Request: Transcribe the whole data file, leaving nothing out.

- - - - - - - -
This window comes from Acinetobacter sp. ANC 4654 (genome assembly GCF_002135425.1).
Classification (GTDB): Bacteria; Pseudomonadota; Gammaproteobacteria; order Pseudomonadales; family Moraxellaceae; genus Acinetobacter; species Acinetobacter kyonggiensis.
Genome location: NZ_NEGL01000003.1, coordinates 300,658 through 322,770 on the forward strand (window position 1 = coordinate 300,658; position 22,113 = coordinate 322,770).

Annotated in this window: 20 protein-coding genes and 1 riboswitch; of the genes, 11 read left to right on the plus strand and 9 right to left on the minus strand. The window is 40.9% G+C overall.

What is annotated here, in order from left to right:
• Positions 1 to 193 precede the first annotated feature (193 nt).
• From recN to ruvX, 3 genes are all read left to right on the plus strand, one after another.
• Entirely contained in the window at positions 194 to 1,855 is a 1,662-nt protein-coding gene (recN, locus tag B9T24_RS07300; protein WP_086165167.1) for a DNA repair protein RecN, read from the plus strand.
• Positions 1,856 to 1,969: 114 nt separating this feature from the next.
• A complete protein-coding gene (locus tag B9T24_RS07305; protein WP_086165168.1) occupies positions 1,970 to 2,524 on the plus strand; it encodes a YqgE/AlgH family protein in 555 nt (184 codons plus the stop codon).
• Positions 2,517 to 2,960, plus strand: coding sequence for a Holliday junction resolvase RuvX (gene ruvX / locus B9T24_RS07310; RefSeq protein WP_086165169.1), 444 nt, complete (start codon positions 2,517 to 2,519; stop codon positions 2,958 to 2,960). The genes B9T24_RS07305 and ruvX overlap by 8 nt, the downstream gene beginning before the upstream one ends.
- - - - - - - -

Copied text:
This window comes from Acinetobacter sp. ANC 4654 (genome assembly GCF_002135425.1).
Classification (GTDB): Bacteria; Pseudomonadota; Gammaproteobacteria; order Pseudomonadales; family Moraxellaceae; genus Acinetobacter; species Acinetobacter kyonggiensis.
Genome location: NZ_NEGL01000003.1, coordinates 300,658 through 322,770 on the forward strand (window position 1 = coordinate 300,658; position 22,113 = coordinate 322,770).

Annotated in this window: 20 protein-coding genes and 1 riboswitch; of the genes, 11 read left to right on the plus strand and 9 right to left on the minus strand. The window is 40.9% G+C overall.

What is annotated here, in order from left to right:
• Positions 1 to 193 precede the first annotated feature (193 nt).
• From recN to ruvX, 3 genes are all read left to right on the plus strand, one after another.
• Entirely contained in the window at positions 194 to 1,855 is a 1,662-nt protein-coding gene (recN, locus tag B9T24_RS07300; protein WP_086165167.1) for a DNA repair protein RecN, read from the plus strand.
• Positions 1,856 to 1,969: 114 nt separating this feature from the next.
• A complete protein-coding gene (locus tag B9T24_RS07305; protein WP_086165168.1) occupies positions 1,970 to 2,524 on the plus strand; it encodes a YqgE/AlgH family protein in 555 nt (184 codons plus the stop codon).
• Positions 2,517 to 2,960, plus strand: coding sequence for a Holliday junction resolvase RuvX (gene ruvX / locus B9T24_RS07310; RefSeq protein WP_086165169.1), 444 nt, complete (start codon positions 2,517 to 2,519; stop codon positions 2,958 to 2,960). The genes B9T24_RS07305 and ruvX overlap by 8 nt, the downstream gene beginning before the upstream one ends.